Critics: No pipeline until Floyd Bennett Field pumps are repaired

Critics: No pipeline until Floyd Bennett Field pumps are repaired
Photo by Steve Solomonson

Dead fire hydrants at Floyd Bennett Field will make it impossible for the Fire Department to put out a conflagration caused by a proposed gas pipeline there, say frustrated park-goers who want the federal government to kill the controversial plan to run a fuel line under the protected green space.

Williams Company — which brings natural gas to the New York and New Jersey area from the Gulf of Mexico — is seeking congressional approval to lease two hangers and dig up parts of Floyd Bennett Field so it can run a pipe that will tap into a major gas supply line off the Rockaway Peninsula.

But nature lovers who flock to the historic airstrip claim that nearly half of the park’s fire hydrants haven’t worked for years, and that could make it difficult to put out a fire.

“It does not appear that there are adequate resources to deal with the potential for fires caused by introducing a massive gas line into this area,” resident Alice Zinnes wrote to the Federal Energy Regulatory Commission recently.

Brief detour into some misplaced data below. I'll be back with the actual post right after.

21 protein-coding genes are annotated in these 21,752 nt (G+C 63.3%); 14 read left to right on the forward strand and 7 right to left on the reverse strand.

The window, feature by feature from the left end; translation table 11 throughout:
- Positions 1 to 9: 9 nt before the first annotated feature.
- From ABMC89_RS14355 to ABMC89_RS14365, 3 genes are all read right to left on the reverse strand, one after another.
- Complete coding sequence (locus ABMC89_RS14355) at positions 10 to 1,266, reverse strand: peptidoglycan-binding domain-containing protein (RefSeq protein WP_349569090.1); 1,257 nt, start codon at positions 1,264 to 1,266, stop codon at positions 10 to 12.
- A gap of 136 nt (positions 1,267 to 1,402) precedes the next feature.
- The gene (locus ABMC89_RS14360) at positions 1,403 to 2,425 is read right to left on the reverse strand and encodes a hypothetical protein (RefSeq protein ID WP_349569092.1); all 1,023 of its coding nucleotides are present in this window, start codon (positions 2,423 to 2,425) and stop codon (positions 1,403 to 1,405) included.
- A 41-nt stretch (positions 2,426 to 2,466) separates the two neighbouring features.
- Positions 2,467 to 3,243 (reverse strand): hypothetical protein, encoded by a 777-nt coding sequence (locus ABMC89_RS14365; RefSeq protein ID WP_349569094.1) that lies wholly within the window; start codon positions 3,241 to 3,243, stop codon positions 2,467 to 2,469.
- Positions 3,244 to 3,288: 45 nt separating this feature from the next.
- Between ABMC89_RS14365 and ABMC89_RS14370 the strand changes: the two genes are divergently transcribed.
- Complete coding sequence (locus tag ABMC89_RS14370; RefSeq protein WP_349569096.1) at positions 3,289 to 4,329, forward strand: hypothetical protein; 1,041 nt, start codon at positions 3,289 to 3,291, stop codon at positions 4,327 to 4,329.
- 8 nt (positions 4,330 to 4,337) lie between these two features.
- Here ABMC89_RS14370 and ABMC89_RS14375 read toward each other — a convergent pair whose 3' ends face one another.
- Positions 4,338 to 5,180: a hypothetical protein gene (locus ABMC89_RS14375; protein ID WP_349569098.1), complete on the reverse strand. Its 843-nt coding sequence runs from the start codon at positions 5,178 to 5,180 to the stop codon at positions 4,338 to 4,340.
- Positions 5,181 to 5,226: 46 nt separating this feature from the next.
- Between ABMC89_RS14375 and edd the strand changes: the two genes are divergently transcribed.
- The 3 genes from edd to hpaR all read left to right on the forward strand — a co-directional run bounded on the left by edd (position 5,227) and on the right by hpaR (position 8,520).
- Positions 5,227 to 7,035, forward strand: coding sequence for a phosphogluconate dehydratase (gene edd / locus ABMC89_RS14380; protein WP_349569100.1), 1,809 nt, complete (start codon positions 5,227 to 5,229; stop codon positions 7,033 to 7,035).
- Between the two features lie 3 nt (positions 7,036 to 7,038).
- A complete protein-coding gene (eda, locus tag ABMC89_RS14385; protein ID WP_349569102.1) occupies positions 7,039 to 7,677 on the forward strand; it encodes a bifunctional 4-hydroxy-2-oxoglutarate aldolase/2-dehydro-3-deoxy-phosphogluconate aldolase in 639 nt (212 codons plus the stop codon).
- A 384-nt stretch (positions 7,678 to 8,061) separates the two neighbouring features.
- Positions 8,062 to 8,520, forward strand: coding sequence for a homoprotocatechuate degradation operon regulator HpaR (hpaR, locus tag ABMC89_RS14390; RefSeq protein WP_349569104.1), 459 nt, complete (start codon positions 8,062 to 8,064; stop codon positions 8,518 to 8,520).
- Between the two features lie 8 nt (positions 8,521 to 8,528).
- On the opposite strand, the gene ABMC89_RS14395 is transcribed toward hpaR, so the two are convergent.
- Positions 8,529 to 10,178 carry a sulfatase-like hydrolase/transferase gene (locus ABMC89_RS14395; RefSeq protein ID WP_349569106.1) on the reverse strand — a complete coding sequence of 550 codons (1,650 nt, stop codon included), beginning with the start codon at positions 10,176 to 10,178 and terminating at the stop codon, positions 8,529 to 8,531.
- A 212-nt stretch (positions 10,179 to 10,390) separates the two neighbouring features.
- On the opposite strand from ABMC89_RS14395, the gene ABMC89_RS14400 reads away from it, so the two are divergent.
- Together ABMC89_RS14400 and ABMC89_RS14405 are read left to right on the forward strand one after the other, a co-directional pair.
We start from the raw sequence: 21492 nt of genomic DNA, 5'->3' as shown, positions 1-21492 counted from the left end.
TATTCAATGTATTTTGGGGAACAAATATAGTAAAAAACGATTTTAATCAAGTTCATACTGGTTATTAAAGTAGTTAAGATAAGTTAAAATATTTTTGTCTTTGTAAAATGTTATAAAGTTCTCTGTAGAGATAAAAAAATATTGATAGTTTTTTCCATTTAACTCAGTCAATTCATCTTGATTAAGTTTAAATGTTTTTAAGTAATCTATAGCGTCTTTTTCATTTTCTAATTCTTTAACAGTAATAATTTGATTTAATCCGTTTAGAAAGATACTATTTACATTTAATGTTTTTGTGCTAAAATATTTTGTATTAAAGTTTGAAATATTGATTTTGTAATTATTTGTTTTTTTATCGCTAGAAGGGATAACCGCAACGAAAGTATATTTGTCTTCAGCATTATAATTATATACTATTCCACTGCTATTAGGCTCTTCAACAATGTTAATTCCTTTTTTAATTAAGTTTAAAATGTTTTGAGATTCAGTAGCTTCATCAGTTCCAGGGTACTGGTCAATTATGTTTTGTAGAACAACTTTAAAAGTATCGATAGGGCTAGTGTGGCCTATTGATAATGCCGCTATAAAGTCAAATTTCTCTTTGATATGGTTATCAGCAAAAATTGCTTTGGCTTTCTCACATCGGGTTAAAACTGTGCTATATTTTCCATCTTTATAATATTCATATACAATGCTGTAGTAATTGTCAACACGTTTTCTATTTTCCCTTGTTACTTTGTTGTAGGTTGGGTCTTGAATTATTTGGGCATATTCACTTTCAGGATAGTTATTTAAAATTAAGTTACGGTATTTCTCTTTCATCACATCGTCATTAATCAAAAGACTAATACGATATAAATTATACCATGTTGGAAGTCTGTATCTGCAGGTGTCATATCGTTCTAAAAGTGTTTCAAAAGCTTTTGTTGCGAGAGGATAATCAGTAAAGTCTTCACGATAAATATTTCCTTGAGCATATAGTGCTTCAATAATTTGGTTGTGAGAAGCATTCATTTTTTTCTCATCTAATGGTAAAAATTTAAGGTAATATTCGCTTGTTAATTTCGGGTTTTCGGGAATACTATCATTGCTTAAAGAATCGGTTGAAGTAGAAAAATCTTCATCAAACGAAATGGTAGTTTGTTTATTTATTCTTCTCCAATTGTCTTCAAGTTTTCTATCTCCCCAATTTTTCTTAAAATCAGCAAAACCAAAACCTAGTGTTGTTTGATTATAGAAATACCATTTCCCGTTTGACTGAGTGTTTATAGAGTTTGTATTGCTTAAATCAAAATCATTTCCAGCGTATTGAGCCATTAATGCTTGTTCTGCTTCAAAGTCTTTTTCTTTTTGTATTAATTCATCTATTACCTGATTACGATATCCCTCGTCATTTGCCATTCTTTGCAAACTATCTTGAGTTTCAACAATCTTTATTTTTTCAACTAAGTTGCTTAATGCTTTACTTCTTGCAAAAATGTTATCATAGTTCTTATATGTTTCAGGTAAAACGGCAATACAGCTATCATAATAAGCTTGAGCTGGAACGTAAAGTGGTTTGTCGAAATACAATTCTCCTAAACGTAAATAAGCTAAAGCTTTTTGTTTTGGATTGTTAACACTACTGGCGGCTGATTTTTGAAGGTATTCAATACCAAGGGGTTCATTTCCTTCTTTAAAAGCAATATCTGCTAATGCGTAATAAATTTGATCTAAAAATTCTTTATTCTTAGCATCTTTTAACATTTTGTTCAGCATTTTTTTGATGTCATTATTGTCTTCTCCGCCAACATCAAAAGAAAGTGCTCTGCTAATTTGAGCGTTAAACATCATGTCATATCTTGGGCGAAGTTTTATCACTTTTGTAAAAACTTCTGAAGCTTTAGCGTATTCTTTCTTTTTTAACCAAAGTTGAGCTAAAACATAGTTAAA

The National Parks Service, which oversees Floyd Bennett Field and Gateway National Recreation Area, admitted that nothing has been done to repair the broken hydrants since the New York Post reported about their condition last year.

“In terms of the fire hydrants, nothing has changed,” said National Parks Service spokesman John Warren.

Yet renewable energy advocates from the Sane Energy Project, which opposes gas pipelines crisscrossing the nation, said the fire hydrants must be fixed before the feds even consider Williams Company’s proposal.

“Floyd Bennett Field has a history of fires, including brush fires,” Claire Donohue, a member of the Sane Energy Project, said. “Hydrants there are relatively few, and many of the existing ones have been problematic.”

Williams Companies reps will need an act of Congress and approval from the Federal Energy Commission to lay their pipeline. So far, the House of Representatives has given its approval. The Senate is expected to make its decision in the next few weeks.